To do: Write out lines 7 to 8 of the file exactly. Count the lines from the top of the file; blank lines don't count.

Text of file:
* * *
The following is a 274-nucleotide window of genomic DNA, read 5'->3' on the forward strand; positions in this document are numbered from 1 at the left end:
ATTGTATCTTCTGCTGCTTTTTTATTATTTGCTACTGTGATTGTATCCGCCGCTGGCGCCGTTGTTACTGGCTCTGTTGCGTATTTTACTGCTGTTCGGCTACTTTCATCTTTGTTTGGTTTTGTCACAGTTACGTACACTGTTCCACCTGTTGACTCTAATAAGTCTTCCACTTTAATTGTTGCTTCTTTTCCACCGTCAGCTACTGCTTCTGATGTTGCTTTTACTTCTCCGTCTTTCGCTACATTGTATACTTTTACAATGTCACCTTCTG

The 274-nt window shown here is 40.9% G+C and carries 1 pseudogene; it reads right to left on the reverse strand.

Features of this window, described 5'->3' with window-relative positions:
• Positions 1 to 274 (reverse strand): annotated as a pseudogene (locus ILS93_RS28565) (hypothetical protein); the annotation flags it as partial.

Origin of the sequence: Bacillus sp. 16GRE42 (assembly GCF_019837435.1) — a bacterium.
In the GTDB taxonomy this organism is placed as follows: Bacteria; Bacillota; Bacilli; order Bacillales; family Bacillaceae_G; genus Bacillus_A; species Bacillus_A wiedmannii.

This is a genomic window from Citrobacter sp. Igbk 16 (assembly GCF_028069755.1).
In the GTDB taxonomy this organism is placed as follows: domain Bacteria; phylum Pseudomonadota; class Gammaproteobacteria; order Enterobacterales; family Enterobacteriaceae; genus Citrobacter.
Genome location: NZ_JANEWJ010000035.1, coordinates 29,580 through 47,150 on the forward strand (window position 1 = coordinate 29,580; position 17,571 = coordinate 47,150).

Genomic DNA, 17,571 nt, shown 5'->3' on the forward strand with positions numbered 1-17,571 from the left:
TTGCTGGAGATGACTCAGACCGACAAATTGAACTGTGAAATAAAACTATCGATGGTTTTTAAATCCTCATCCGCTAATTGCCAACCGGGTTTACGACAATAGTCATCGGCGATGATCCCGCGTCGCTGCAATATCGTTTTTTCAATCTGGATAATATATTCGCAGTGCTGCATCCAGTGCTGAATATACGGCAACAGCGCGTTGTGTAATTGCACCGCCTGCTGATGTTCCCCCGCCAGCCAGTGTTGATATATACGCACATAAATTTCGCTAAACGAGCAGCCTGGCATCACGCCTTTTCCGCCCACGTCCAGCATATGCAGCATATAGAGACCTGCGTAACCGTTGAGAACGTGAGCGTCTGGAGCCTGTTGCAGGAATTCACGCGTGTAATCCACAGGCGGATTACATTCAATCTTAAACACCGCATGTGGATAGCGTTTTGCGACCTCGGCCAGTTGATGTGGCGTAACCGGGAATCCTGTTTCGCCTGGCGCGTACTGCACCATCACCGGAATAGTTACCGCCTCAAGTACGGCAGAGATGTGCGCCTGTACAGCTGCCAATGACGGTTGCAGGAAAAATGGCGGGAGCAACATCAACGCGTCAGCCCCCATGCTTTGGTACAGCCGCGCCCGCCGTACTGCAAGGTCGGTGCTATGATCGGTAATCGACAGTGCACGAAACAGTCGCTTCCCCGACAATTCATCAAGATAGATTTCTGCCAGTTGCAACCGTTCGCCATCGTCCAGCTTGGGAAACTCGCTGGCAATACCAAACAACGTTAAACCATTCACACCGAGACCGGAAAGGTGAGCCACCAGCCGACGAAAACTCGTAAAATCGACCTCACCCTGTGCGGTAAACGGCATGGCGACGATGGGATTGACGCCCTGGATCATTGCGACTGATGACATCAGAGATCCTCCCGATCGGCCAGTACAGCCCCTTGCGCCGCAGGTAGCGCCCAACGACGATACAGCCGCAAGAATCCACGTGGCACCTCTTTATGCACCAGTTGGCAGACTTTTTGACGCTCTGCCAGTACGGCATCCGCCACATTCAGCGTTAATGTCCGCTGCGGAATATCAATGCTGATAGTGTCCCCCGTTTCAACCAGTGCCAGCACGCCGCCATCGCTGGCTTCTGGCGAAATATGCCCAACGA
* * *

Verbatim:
In the GTDB taxonomy this organism is placed as follows: Bacteria; Bacillota; Bacilli; order Bacillales; family Bacillaceae_G; genus Bacillus_A; species Bacillus_A wiedmannii.

This is a genomic window from Citrobacter sp. Igbk 16 (assembly GCF_028069755.1).